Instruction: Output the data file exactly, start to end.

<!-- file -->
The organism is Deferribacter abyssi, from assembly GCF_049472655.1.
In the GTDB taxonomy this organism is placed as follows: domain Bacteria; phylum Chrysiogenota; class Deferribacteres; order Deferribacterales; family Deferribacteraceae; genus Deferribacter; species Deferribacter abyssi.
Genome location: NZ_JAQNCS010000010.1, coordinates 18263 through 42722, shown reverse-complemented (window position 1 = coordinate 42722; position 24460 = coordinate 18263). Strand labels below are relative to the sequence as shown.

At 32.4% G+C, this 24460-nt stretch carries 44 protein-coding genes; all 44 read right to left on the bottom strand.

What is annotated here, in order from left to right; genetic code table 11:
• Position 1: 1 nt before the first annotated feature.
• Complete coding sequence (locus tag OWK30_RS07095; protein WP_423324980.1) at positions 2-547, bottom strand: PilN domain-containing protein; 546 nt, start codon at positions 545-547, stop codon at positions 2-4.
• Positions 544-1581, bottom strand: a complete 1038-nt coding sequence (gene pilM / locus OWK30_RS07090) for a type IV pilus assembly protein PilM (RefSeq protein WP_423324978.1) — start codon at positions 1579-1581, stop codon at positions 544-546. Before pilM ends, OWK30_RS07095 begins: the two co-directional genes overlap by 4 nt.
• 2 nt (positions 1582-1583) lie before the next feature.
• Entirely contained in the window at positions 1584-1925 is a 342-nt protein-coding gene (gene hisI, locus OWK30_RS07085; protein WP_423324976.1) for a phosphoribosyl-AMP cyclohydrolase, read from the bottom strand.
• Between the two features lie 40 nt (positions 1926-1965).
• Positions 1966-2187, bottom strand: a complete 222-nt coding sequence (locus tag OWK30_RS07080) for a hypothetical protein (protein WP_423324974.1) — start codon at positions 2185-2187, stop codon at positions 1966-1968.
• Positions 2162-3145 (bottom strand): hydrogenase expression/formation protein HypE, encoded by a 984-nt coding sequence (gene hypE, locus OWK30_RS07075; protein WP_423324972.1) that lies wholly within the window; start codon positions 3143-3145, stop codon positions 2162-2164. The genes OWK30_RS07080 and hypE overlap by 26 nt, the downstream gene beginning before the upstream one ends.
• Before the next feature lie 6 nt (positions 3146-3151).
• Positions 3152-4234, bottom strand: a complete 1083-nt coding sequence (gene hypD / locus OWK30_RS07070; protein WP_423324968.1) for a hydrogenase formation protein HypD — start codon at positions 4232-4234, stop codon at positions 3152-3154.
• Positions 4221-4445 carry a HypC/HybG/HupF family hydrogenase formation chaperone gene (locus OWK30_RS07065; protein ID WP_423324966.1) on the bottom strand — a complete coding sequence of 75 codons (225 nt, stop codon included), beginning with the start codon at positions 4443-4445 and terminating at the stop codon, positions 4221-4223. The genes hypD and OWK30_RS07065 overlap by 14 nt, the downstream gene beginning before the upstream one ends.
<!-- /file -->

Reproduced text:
The organism is Deferribacter abyssi, from assembly GCF_049472655.1.
In the GTDB taxonomy this organism is placed as follows: domain Bacteria; phylum Chrysiogenota; class Deferribacteres; order Deferribacterales; family Deferribacteraceae; genus Deferribacter; species Deferribacter abyssi.
Genome location: NZ_JAQNCS010000010.1, coordinates 18263 through 42722, shown reverse-complemented (window position 1 = coordinate 42722; position 24460 = coordinate 18263). Strand labels below are relative to the sequence as shown.

At 32.4% G+C, this 24460-nt stretch carries 44 protein-coding genes; all 44 read right to left on the bottom strand.

What is annotated here, in order from left to right; genetic code table 11:
• Position 1: 1 nt before the first annotated feature.
• Complete coding sequence (locus tag OWK30_RS07095; protein WP_423324980.1) at positions 2-547, bottom strand: PilN domain-containing protein; 546 nt, start codon at positions 545-547, stop codon at positions 2-4.
• Positions 544-1581, bottom strand: a complete 1038-nt coding sequence (gene pilM / locus OWK30_RS07090) for a type IV pilus assembly protein PilM (RefSeq protein WP_423324978.1) — start codon at positions 1579-1581, stop codon at positions 544-546. Before pilM ends, OWK30_RS07095 begins: the two co-directional genes overlap by 4 nt.
• 2 nt (positions 1582-1583) lie before the next feature.
• Entirely contained in the window at positions 1584-1925 is a 342-nt protein-coding gene (gene hisI, locus OWK30_RS07085; protein WP_423324976.1) for a phosphoribosyl-AMP cyclohydrolase, read from the bottom strand.
• Between the two features lie 40 nt (positions 1926-1965).
• Positions 1966-2187, bottom strand: a complete 222-nt coding sequence (locus tag OWK30_RS07080) for a hypothetical protein (protein WP_423324974.1) — start codon at positions 2185-2187, stop codon at positions 1966-1968.
• Positions 2162-3145 (bottom strand): hydrogenase expression/formation protein HypE, encoded by a 984-nt coding sequence (gene hypE, locus OWK30_RS07075; protein WP_423324972.1) that lies wholly within the window; start codon positions 3143-3145, stop codon positions 2162-2164. The genes OWK30_RS07080 and hypE overlap by 26 nt, the downstream gene beginning before the upstream one ends.
• Before the next feature lie 6 nt (positions 3146-3151).
• Positions 3152-4234, bottom strand: a complete 1083-nt coding sequence (gene hypD / locus OWK30_RS07070; protein WP_423324968.1) for a hydrogenase formation protein HypD — start codon at positions 4232-4234, stop codon at positions 3152-3154.
• Positions 4221-4445 carry a HypC/HybG/HupF family hydrogenase formation chaperone gene (locus OWK30_RS07065; protein ID WP_423324966.1) on the bottom strand — a complete coding sequence of 75 codons (225 nt, stop codon included), beginning with the start codon at positions 4443-4445 and terminating at the stop codon, positions 4221-4223. The genes hypD and OWK30_RS07065 overlap by 14 nt, the downstream gene beginning before the upstream one ends.